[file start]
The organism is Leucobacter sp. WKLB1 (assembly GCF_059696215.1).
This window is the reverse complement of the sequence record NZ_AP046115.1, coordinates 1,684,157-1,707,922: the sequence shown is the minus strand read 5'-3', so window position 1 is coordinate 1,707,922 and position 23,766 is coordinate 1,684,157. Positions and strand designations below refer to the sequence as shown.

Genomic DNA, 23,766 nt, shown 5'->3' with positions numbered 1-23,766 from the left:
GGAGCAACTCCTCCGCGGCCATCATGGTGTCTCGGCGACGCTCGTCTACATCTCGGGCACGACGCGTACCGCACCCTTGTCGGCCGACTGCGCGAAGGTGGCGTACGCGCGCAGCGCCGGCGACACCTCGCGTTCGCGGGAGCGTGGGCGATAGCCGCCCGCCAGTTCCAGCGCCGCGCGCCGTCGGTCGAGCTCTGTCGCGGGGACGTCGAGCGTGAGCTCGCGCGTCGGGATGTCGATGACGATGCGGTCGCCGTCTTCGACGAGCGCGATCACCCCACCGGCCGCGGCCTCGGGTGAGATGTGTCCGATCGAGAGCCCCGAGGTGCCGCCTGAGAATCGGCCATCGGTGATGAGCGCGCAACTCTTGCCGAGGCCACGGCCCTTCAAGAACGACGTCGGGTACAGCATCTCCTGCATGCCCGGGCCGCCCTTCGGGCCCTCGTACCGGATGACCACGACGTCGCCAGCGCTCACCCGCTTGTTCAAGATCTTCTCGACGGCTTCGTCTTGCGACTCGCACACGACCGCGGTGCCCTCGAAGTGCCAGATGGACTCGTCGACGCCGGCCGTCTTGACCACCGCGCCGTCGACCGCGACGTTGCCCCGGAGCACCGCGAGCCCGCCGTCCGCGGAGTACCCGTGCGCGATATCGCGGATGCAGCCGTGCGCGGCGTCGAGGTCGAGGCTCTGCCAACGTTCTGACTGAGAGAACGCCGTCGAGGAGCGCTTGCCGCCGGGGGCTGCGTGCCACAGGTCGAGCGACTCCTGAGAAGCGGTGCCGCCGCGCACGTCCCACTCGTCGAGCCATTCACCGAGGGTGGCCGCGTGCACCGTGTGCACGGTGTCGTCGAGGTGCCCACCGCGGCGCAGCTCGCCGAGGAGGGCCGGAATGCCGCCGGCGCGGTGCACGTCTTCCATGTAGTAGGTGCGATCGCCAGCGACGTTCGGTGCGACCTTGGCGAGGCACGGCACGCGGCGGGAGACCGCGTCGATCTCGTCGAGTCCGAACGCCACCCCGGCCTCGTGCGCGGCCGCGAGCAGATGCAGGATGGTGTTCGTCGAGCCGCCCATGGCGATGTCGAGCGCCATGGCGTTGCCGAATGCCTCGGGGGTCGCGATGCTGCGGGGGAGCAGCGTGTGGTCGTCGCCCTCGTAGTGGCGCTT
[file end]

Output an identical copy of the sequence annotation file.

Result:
The organism is Leucobacter sp. WKLB1 (assembly GCF_059696215.1).
This window is the reverse complement of the sequence record NZ_AP046115.1, coordinates 1,684,157-1,707,922: the sequence shown is the minus strand read 5'-3', so window position 1 is coordinate 1,707,922 and position 23,766 is coordinate 1,684,157. Positions and strand designations below refer to the sequence as shown.

Genomic DNA, 23,766 nt, shown 5'->3' with positions numbered 1-23,766 from the left:
GGAGCAACTCCTCCGCGGCCATCATGGTGTCTCGGCGACGCTCGTCTACATCTCGGGCACGACGCGTACCGCACCCTTGTCGGCCGACTGCGCGAAGGTGGCGTACGCGCGCAGCGCCGGCGACACCTCGCGTTCGCGGGAGCGTGGGCGATAGCCGCCCGCCAGTTCCAGCGCCGCGCGCCGTCGGTCGAGCTCTGTCGCGGGGACGTCGAGCGTGAGCTCGCGCGTCGGGATGTCGATGACGATGCGGTCGCCGTCTTCGACGAGCGCGATCACCCCACCGGCCGCGGCCTCGGGTGAGATGTGTCCGATCGAGAGCCCCGAGGTGCCGCCTGAGAATCGGCCATCGGTGATGAGCGCGCAACTCTTGCCGAGGCCACGGCCCTTCAAGAACGACGTCGGGTACAGCATCTCCTGCATGCCCGGGCCGCCCTTCGGGCCCTCGTACCGGATGACCACGACGTCGCCAGCGCTCACCCGCTTGTTCAAGATCTTCTCGACGGCTTCGTCTTGCGACTCGCACACGACCGCGGTGCCCTCGAAGTGCCAGATGGACTCGTCGACGCCGGCCGTCTTGACCACCGCGCCGTCGACCGCGACGTTGCCCCGGAGCACCGCGAGCCCGCCGTCCGCGGAGTACCCGTGCGCGATATCGCGGATGCAGCCGTGCGCGGCGTCGAGGTCGAGGCTCTGCCAACGTTCTGACTGAGAGAACGCCGTCGAGGAGCGCTTGCCGCCGGGGGCTGCGTGCCACAGGTCGAGCGACTCCTGAGAAGCGGTGCCGCCGCGCACGTCCCACTCGTCGAGCCATTCACCGAGGGTGGCCGCGTGCACCGTGTGCACGGTGTCGTCGAGGTGCCCACCGCGGCGCAGCTCGCCGAGGAGGGCCGGAATGCCGCCGGCGCGGTGCACGTCTTCCATGTAGTAGGTGCGATCGCCAGCGACGTTCGGTGCGACCTTGGCGAGGCACGGCACGCGGCGGGAGACCGCGTCGATCTCGTCGAGTCCGAACGCCACCCCGGCCTCGTGCGCGGCCGCGAGCAGATGCAGGATGGTGTTCGTCGAGCCGCCCATGGCGATGTCGAGCGCCATGGCGTTGCCGAATGCCTCGGGGGTCGCGATGCTGCGGGGGAGCAGCGTGTGGTCGTCGCCCTCGTAGTGGCGCTT